Rhythm Healing and the Power of Drum
Drums Through The Ages
From the earliest times drums and their rhythms have been at the centre of social and cultural activities all over the world, in fact it is said to be man's oldest musical percussion instrument. However, drums have not always been used for creating music or entertainment. In African tribal cultures, drums bore an important role in the use of rituals and religious ceremonies, to express themselves and for communication purposes. Across history the drum has been used in warfare, both as a means of giving signals to the soldiers and to create noise and drive fear into the enemy. The drum is a deep and sacred element of Native American culture, believing the beat of the drum to be in sync with the heartbeat of mother earth.
Drumming For Health
And now? The primitive drumming circle is emerging as a significant therapeutic tool in the modern technological age. Drums and drumming is increasingly being used as powerful means of improving health and well-being, personal development and improving communication by large companies and corporations, music therapists, youth groups, schools and even prisons.
Music therapists and therapy programs are increasingly using drums and rhythm to promote healing and self-expression. Drumming can be very therapeutic, helping us to get in touch with our inner selves as well as being a fun way to relax and rejuvenate our mind, body and soul. Recent research indicates that drumming accelerates physical healing, boosts the immune system and produces feelings of well being. Study results demonstrate that drumming is a valuable treatment for stress, fatigue, anxiety, hypertension, asthma, chronic pain, arthritis, dementia, mental illness, migraines, cancer, multiple sclerosis, Alzheimer's and Parkinson's disease, stroke, paralysis, emotional disorders, ADHD sufferer's, people with learning difficulties, a wide range of physical disabilities as well as for recovering addicts, older people, troubled adolescents and prisoners.
Drumming induces deep relaxation, lowers blood pressure, and reduces stress. Moreover, drumming promotes the production of endorphins, the bodies own morphine-like pain killers, and can thereby help in the control of pain and those suffering grief. Drumming and rhythm is such a powerful tool as it permeates the entire brain. The sound of drumming generates neuronal connections in all parts of the brain even where there is significant damage or impairment such as in ADHD. The process of drumming engages both the linear, rational left side of the brain (in the learning of polyrhythmic parts and the analysis of how rhythms fit together) and the creative, intuitive right side of the brain (in the entrainment of rhythm in the body and the appreciation of the music). The two brain hemispheres often emanate different wave frequencies; drumming, like deep meditation, brings them into synchronisation, creating feelings of euphoria and flowing creativity.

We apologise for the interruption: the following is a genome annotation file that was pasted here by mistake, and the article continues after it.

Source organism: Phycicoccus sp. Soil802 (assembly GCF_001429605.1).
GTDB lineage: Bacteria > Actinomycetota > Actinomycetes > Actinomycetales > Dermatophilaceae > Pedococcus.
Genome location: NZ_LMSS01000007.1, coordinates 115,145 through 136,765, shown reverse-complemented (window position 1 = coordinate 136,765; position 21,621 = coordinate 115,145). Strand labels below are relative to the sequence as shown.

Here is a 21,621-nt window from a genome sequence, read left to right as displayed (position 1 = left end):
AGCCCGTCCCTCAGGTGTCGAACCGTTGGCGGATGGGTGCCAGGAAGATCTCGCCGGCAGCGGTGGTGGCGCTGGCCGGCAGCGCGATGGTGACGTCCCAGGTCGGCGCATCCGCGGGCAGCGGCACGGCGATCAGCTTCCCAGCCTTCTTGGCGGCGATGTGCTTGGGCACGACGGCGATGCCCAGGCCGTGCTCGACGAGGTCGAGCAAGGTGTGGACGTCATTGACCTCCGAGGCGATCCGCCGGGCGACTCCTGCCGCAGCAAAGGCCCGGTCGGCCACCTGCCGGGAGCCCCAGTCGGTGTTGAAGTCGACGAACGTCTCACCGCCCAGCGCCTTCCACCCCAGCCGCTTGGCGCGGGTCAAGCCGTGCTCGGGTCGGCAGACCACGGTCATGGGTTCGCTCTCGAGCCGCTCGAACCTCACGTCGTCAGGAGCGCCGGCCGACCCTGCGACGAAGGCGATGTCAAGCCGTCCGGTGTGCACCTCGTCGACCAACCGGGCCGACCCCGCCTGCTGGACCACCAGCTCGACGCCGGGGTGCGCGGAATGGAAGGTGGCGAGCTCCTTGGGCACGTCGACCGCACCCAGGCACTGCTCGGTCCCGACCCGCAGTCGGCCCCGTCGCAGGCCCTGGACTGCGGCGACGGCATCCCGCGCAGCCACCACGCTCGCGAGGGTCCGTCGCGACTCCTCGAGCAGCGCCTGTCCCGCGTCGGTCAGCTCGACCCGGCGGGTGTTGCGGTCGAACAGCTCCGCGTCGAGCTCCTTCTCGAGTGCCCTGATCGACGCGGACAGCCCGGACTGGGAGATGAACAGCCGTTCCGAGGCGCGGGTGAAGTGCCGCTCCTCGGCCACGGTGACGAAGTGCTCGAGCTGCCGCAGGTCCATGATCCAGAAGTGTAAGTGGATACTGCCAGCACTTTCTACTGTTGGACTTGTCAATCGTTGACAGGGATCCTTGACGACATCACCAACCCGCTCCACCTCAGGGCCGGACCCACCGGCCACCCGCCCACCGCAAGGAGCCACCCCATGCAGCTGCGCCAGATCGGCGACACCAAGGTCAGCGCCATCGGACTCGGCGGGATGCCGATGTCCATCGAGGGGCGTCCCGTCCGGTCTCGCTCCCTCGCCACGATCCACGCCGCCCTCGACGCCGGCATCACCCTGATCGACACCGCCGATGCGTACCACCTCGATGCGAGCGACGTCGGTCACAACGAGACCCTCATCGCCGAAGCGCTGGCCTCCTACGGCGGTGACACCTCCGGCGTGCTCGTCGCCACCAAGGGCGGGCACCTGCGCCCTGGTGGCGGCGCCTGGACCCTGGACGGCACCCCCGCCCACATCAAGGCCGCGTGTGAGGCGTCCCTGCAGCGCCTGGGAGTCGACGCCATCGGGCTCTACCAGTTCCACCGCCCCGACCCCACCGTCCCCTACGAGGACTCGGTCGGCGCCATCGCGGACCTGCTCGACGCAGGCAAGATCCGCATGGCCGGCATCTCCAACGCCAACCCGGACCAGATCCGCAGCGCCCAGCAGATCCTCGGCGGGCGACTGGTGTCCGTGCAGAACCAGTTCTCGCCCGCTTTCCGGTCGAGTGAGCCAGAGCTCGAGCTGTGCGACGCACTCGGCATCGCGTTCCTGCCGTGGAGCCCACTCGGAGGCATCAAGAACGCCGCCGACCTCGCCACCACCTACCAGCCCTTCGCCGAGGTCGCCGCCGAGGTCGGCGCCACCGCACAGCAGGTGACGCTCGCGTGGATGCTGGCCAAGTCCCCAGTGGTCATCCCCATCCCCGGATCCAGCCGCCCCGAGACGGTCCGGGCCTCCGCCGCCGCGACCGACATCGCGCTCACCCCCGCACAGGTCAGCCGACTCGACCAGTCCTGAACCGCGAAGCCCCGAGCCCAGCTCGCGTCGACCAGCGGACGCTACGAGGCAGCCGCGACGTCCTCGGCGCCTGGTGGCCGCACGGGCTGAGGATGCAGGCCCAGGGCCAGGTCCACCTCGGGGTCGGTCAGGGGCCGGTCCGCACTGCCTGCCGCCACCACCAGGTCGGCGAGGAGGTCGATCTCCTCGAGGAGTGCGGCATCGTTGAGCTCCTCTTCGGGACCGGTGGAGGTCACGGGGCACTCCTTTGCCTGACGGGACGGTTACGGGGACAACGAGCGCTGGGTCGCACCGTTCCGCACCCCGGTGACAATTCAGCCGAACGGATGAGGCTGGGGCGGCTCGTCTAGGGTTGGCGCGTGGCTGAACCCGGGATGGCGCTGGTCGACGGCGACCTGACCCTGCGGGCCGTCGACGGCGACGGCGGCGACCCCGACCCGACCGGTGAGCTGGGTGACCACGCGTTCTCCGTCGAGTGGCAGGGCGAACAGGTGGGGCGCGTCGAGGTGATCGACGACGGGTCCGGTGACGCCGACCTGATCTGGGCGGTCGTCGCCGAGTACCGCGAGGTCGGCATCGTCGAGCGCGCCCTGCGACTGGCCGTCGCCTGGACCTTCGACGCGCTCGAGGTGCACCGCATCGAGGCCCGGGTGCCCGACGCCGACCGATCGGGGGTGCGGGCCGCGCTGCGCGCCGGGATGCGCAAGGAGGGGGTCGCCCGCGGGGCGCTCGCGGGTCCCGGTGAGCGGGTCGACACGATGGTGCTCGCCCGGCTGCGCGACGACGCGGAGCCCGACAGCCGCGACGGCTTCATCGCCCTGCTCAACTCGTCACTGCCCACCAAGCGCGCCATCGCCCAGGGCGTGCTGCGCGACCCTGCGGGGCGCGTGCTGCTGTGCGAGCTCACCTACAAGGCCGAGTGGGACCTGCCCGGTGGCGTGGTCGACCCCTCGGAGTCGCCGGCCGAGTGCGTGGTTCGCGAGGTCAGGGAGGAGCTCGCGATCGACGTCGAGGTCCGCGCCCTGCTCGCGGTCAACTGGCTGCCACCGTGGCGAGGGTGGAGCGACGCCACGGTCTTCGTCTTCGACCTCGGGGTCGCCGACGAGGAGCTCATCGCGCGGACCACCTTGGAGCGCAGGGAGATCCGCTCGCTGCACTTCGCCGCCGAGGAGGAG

Group drumming can complement traditional talk therapy methods. Players can drum out their feelings without saying a word or without having to reveal their issues. Drumming circles, ensembles and making music together in a group can be a unifying experience, encouraging self-expression and camaraderie as well as lots of hands-on fun!
Drumming together breaks down barriers, builds personal and team confidence, it releases stress, motivates and creates spontaneity.
Drumming Improves Communication
Many companies and corporations are searching out consultants to organise drumming workshops as team building programs. The workshops aim to encourage employees to work more effectively - playing drums together becomes a metaphor for how people work together as a team. The workshops aim to improve communications, break down barriers, boost morale, motivate, re-energise staff, cut stress and increase productivity. As barriers are broken down and the junk falls away, people become more honest with each other and conflicts are resolved, leaving the team more in tune with each other.
The rhythm and order of drumming even provides a creative outlet for even the most hardened individual. Drumming workshops have been used in prisons and with young offenders - providing creative ways to re-channel negative energy, diffuse anger and build team spirit through the power of percussion.
Many community groups, youth groups and centres have introduced informal drumming workshops to bring children and adults together in a fun-filled, cooperative environment where they build community, create music and learn a new skill that they can even take away and share with their friends. Drumming captures the heart of most who encounter it. Drummers don't have to worry about melody or chords and absolutely NO previous musical experience is required.
So it seems the drum continues to play a central role in our society. Why not find the rhythm and beat of your own drum? There are many drumming communities across the country promising anxiety release, physical toning, spiritual growth, creativity and personal empowerment whilst being a whole lot of fun - who couldn't use that?
There’s nothing like drumming outdoors! The Conga Drums, Rainbow Sambas, Babel and Cajon Drums from Percussion Play allow you to enjoy drumming in the great outdoors and create some great music alone or with friends. Outdoor Drums are a fantastic alternative playground activity, boosting their hand to eye co-ordination and inviting children to create real funky beats. Their unique look colourful style and innovative robust design provide children with hours of fun.
(Not Just For Children....)